Securities regulators are like sharks: if they stop moving forward, they may perish. Fortunately for regulators, the financial services sector’s vision of its future includes plenty of unexplored regulatory territory.
This year the Ontario Securities Commission‘s (OSC) annual conference – Dialogue with the OSC – highlighted a slew of looming challenges for the regulators. There’s a sense that the reform effort that has preoccupied the retail investment business over the past couple of years, and will continue into 2016, is far from the end of the story. (This, of course, refers to the client relationship model [CRM] reforms that are intended primarily to improve transparency for retail investors.)
In fact, the sector is already looking far beyond CRM – and it sees much bigger changes coming, including the elimination of trailer fees, a greater shift toward fee-based business, lower costs and higher standards of care. The regulators already have some of these things under consideration, although they’ve yet to take a position on whether further reforms are needed.
Still, there’s a feeling that this is the future of the financial advisory business in Canada.
That future includes an end to embedded compensation, such as mutual fund trailer fees. Speaking at the conference, James Norris, managing director of international operations with Pennsylvania-based Vanguard Group Inc., suggested that within a decade, none of the major markets in the world will be using embedded compensation structures: “This is coming because it is a better model for the advisor. And we know it’s a better model for investors because the all-in cost of investing goes down.”
Although some countries, such as the U.K., have effectively regulated embedded fee structures out of existence, Norris noted that the financial services sector in the Netherlands moved that way voluntarily – fundamentally transforming the business.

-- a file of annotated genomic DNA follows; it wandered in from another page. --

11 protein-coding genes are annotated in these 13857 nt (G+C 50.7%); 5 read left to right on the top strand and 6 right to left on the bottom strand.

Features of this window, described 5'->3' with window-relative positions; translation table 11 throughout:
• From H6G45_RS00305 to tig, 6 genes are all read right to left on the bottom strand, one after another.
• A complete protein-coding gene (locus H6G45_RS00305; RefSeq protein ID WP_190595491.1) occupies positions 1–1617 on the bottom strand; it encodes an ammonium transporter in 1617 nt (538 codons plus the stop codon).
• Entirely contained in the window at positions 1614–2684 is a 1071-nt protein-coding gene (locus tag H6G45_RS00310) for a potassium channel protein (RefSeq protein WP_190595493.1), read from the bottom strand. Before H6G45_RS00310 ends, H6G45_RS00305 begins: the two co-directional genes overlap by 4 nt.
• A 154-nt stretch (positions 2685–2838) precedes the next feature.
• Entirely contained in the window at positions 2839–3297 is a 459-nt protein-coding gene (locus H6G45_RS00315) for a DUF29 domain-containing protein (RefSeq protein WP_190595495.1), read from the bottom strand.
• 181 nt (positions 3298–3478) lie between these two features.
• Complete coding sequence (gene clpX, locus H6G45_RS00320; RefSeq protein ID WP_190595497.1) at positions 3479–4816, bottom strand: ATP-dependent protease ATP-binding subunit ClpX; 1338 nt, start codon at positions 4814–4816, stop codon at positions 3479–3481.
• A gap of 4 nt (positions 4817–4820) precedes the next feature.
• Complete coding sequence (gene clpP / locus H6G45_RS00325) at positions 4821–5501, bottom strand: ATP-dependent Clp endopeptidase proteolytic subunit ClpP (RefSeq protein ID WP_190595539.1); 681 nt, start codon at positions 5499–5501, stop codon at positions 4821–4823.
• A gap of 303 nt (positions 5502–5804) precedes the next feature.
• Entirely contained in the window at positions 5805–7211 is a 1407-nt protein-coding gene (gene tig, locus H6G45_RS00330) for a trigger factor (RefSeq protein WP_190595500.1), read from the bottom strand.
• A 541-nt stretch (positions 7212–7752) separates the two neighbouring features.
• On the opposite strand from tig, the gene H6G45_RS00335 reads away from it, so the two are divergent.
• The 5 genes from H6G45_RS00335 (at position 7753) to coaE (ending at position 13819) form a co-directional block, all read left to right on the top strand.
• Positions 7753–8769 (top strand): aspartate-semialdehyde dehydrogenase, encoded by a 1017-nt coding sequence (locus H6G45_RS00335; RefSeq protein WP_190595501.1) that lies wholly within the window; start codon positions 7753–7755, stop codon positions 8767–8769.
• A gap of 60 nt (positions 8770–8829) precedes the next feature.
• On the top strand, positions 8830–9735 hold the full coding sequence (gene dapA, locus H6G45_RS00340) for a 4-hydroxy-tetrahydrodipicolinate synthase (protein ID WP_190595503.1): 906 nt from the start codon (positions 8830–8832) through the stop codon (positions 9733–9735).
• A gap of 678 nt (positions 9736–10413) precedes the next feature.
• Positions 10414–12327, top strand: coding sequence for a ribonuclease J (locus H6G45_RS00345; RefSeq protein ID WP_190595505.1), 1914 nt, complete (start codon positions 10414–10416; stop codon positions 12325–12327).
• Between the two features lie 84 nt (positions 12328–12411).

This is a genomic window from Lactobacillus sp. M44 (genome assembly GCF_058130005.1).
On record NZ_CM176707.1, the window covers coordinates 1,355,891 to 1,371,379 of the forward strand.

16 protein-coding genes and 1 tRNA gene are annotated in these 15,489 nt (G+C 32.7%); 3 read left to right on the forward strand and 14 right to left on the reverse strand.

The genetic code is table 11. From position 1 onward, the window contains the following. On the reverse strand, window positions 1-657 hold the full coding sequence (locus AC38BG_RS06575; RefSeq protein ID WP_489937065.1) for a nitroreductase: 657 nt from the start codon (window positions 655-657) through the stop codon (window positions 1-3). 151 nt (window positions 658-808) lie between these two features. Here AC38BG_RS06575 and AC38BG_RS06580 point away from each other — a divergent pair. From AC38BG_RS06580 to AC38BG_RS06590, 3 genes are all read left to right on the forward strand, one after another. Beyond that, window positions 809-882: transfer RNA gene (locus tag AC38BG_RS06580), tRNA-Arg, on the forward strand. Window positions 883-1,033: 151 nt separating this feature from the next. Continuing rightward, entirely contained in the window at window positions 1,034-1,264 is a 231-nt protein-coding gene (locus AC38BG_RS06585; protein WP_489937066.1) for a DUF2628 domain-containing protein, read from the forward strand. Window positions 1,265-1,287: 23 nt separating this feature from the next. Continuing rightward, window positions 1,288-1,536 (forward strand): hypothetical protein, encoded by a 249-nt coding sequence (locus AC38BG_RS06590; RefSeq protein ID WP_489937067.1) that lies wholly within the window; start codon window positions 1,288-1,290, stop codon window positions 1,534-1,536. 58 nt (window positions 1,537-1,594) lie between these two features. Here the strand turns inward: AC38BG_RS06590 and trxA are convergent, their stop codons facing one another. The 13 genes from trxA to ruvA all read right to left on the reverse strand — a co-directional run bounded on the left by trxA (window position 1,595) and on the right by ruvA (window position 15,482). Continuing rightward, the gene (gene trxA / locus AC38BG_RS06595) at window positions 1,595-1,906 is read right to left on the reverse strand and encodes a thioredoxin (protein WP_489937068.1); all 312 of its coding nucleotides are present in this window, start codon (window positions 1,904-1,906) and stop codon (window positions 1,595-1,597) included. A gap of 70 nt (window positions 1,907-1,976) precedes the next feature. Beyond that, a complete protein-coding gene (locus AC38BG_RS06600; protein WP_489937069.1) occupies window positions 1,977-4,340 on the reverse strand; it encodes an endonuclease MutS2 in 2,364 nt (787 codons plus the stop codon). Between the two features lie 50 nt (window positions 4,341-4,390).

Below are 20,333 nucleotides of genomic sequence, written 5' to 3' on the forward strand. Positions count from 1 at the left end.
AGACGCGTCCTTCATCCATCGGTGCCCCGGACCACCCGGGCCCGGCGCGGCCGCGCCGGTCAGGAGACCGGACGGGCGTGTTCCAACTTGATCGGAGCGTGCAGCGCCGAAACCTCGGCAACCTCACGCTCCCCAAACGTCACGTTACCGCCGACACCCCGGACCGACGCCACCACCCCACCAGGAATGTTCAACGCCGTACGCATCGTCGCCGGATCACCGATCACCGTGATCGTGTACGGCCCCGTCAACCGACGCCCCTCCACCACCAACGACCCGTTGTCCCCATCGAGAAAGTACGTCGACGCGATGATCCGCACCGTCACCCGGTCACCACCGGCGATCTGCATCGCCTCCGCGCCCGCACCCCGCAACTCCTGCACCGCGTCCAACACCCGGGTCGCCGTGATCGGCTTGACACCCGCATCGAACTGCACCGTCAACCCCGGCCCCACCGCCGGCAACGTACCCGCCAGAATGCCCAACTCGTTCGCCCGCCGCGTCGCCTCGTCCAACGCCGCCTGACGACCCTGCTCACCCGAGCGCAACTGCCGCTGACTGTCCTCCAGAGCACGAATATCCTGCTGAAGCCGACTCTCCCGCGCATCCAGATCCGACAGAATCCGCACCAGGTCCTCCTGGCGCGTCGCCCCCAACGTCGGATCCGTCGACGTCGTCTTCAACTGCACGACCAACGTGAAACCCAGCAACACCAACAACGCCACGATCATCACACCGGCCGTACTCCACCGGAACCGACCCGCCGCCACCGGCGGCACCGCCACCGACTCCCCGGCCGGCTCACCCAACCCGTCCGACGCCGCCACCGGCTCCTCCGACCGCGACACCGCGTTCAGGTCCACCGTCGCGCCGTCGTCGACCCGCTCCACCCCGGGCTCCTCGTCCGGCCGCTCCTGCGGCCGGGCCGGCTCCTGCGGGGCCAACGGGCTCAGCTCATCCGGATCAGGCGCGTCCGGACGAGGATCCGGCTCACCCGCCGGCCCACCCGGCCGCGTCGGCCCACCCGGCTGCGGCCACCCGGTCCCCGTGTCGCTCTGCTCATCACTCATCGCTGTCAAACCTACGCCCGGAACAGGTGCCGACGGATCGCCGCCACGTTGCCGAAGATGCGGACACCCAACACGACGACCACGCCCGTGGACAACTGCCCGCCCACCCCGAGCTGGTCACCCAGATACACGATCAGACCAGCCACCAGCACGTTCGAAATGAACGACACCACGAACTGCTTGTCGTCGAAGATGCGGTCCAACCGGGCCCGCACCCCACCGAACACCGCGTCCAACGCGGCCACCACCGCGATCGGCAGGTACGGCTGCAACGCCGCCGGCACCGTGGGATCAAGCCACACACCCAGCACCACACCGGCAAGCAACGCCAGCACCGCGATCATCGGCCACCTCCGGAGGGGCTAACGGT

Not only do investors face lower costs when embedded compensation is eliminated, Norris continued, but they also enjoy greater product access because financial advisors will embrace a wider range of investment vehicles. In addition, he noted, it’s generally the manufacturers that bear the brunt of decreased investor costs because distributors tend to maintain their margins when they must charge explicitly for advice.
The Canadian Securities Administrators (CSA) are, of course, still studying the issue of embedded compensation and are expected to render a decision early next year. At the same time, the CSA is also considering the related question of whether to require a higher duty of care, such as a fiduciary duty, or “best interests” standard, from advisors.
Although the financial services sector has largely opposed the idea of adopting such a standard, this view may also well be evolving as the sector considers the long-term future for retail investment.
“We really do need clear rules on fiduciary duty vs suitability,” Howard Atkinson, president of Toronto-based Horizons ETFs Management (Canada) Inc., told the conference.
Whether a mandated fiduciary duty is the way to go, it stands to reason that financial advice should be in clients’ best interests, Atkinson suggested: “If we’re looking for a school for our kids, do we want a suitable school or the best school for them? If we’re looking for a home for our parents, do we want a suitable home or the best home? Why wouldn’t we want our money managed the same way?”